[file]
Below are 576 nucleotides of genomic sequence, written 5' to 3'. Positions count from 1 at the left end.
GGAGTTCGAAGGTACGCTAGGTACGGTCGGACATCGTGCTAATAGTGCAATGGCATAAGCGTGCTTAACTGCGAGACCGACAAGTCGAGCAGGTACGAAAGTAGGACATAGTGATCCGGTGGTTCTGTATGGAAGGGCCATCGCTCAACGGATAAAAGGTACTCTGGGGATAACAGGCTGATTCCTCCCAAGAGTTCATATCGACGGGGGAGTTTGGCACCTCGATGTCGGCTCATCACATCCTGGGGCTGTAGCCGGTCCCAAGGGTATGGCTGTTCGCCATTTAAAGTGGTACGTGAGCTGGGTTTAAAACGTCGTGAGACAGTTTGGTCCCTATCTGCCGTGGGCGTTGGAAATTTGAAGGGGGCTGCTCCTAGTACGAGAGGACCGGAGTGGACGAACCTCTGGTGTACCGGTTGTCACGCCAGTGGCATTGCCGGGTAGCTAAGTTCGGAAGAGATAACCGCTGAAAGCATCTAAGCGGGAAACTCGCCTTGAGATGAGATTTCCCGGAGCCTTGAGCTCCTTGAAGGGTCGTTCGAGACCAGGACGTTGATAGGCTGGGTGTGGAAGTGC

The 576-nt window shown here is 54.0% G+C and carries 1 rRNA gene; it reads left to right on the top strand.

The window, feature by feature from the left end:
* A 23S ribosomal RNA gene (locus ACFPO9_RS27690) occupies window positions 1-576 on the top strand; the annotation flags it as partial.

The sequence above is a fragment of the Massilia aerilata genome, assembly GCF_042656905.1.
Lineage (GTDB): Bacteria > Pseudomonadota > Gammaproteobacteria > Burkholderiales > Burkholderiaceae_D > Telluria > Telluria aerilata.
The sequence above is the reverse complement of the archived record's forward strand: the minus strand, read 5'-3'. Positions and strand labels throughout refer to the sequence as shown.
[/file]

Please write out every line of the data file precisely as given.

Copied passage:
Below are 576 nucleotides of genomic sequence, written 5' to 3'. Positions count from 1 at the left end.
GGAGTTCGAAGGTACGCTAGGTACGGTCGGACATCGTGCTAATAGTGCAATGGCATAAGCGTGCTTAACTGCGAGACCGACAAGTCGAGCAGGTACGAAAGTAGGACATAGTGATCCGGTGGTTCTGTATGGAAGGGCCATCGCTCAACGGATAAAAGGTACTCTGGGGATAACAGGCTGATTCCTCCCAAGAGTTCATATCGACGGGGGAGTTTGGCACCTCGATGTCGGCTCATCACATCCTGGGGCTGTAGCCGGTCCCAAGGGTATGGCTGTTCGCCATTTAAAGTGGTACGTGAGCTGGGTTTAAAACGTCGTGAGACAGTTTGGTCCCTATCTGCCGTGGGCGTTGGAAATTTGAAGGGGGCTGCTCCTAGTACGAGAGGACCGGAGTGGACGAACCTCTGGTGTACCGGTTGTCACGCCAGTGGCATTGCCGGGTAGCTAAGTTCGGAAGAGATAACCGCTGAAAGCATCTAAGCGGGAAACTCGCCTTGAGATGAGATTTCCCGGAGCCTTGAGCTCCTTGAAGGGTCGTTCGAGACCAGGACGTTGATAGGCTGGGTGTGGAAGTGC

The 576-nt window shown here is 54.0% G+C and carries 1 rRNA gene; it reads left to right on the top strand.

The window, feature by feature from the left end:
* A 23S ribosomal RNA gene (locus ACFPO9_RS27690) occupies window positions 1-576 on the top strand; the annotation flags it as partial.

The sequence above is a fragment of the Massilia aerilata genome, assembly GCF_042656905.1.
Lineage (GTDB): Bacteria > Pseudomonadota > Gammaproteobacteria > Burkholderiales > Burkholderiaceae_D > Telluria > Telluria aerilata.
The sequence above is the reverse complement of the archived record's forward strand: the minus strand, read 5'-3'. Positions and strand labels throughout refer to the sequence as shown.